Hundreds of Texas Teachers Protest Dues Checkoff

This week, a special session of the Texas Legislature began. Gov. Greg Abbott has signaled that a top priority of his will is taking dues checkoff from public-sector unions in the state. Hundreds of teachers rallied at the State Capitol to protest the law.

The Austin-American Statesman reports that Troy Reynolds, a Texas school district administrator, and advocate for public education said, “When the voices of all of us, along with the parents and community members who support us, rise up in the next election, first, they will fear us, then finally they will hear us. Save our public schools.”

Ken Zarifis, president of the Austin Education Union, told the Statesman, “They want to push through a ridiculous $1,000 teacher pay raise that will be put on districts, not the state. It’s going to be tied to accountability and merit. They’re doing that to tease people…to give up teacher rights, to make it easier to terminate, to give up your voice as a union member by taking away payroll deduction.”

Texas Lawmakers Aim to Rollback Construction Safety Laws

Another bill slated to be debated in the Texas Special Session is House Bill 164.

The City of Austin has passed “better builder” laws that allow builders to expedite the building process if they agree to pro-worker provisions. These “better builder” provisions require employers to pay a minimum wage of $13.50 an hour, agree to certain safety standards, and adhere to workers compensation laws.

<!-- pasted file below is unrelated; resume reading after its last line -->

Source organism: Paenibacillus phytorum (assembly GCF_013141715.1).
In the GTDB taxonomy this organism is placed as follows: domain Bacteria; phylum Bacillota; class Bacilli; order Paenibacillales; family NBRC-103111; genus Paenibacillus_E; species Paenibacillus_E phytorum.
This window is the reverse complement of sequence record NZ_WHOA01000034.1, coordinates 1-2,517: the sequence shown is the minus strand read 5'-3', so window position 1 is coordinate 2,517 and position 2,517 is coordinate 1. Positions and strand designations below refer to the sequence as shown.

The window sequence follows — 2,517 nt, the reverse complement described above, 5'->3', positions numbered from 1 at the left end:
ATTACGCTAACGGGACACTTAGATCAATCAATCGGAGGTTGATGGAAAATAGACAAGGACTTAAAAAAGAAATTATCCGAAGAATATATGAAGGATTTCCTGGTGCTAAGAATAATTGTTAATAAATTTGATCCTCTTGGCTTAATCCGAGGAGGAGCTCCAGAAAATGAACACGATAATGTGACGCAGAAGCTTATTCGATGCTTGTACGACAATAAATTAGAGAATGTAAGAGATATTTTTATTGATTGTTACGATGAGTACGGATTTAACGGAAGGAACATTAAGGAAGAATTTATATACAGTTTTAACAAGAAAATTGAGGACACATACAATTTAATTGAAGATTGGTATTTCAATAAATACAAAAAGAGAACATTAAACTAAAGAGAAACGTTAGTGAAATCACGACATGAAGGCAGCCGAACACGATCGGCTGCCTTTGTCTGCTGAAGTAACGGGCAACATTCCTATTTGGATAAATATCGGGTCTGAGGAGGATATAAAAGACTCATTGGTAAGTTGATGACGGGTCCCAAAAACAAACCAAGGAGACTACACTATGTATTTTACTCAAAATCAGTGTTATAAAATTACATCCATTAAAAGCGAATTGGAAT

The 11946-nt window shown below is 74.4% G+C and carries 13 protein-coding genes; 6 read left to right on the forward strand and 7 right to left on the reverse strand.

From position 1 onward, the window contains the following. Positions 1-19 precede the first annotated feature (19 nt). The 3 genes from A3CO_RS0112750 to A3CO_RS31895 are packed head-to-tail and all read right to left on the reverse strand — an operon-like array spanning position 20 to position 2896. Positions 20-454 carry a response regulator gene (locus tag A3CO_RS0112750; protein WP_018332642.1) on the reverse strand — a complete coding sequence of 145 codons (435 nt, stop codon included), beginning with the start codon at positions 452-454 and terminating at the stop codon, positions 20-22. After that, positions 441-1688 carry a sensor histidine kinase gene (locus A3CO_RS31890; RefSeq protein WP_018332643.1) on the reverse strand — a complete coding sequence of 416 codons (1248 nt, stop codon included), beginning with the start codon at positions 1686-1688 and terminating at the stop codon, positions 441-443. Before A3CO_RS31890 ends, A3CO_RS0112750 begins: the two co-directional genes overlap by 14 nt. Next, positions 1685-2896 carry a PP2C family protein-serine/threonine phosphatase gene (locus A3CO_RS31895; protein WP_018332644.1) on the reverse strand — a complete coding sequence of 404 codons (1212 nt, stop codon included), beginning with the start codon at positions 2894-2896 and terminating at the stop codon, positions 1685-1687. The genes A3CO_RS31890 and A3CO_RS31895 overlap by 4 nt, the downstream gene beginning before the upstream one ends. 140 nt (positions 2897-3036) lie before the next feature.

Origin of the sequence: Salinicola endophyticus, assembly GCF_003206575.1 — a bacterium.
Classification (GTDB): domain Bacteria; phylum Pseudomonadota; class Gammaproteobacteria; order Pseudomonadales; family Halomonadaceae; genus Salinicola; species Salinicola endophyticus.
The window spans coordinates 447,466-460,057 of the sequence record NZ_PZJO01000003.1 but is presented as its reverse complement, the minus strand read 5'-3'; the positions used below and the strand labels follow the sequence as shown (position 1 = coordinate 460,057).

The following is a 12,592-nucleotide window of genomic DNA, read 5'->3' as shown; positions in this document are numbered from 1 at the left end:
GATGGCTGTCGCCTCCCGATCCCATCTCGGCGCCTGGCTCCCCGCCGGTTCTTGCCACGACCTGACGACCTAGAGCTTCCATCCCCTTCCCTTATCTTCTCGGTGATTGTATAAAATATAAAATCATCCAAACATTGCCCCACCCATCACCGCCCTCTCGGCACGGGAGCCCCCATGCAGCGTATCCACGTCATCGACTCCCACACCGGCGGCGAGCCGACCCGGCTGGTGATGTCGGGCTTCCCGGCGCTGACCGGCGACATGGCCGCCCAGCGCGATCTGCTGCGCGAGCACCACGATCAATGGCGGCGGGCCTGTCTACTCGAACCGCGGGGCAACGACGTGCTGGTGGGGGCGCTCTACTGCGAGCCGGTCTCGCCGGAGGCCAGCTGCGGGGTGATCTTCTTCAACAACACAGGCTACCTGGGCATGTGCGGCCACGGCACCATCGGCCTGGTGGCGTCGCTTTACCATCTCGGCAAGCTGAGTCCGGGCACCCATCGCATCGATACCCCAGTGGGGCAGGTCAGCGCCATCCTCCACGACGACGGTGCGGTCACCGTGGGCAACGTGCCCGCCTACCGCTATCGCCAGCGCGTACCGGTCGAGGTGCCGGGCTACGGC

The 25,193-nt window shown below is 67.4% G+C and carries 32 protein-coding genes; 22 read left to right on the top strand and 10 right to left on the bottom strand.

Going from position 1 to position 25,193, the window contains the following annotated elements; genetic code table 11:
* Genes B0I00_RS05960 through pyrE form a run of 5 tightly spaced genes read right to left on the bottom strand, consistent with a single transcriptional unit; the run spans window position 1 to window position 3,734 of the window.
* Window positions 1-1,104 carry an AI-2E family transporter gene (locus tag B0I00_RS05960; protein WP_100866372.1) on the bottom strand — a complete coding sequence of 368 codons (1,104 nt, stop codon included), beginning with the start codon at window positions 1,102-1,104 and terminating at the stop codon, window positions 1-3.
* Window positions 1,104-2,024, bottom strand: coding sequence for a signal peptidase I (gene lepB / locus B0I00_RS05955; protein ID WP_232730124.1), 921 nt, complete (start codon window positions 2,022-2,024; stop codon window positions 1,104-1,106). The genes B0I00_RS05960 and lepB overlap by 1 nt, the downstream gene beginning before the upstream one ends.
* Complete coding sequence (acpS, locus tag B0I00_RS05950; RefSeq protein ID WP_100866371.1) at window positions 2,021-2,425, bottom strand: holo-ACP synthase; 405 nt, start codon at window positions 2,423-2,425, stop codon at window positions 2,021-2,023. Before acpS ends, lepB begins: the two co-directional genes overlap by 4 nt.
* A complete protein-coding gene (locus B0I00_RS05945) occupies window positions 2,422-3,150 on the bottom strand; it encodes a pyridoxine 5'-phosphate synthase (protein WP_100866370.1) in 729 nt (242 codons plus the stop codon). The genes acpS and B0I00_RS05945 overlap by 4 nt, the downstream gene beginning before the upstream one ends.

H.B. 164 would bar cities from making such laws.

Worker groups are opposing the legislation.

Beloved Durham Activist Dies In a Motorcycle Accident

On Sunday, beloved Durham activist Umar Muhammad, an organizer with the Southern Coalition for Racial Justice, was killed when he was hit while riding his motorcycle.

The Herald-Sun has a look at how Muhammad practiced what he preached when it comes to restorative justice:

Someone had broken into his storage shed and stolen five bikes.

But he wasn’t going to call police, and he wasn’t going to retaliate. Instead, he made a video.

He posted it in on Facebook in May, asking the community to help him find his bikes, asking if the person who had taken the bikes needed a job and saying he wanted to get at the root cause behind the theft.

“I feel that in order to practice what I preach, I have got to rely on community,” he said. “It ain’t about shooting whoever’s riding down the street on my bike or jumping and causing some harm to them. It is about restorative justice and community being a stake for their own change, and I need the community to help me get my bikes back.”

Read the full obituary at the Herald-Sun.

Weekend Reads

Nearly all tourists who have driven between North Carolina and South Carolina have noticed the massive tourist attraction known as South of the Border. However, few people realize the radical activist roots of its owner.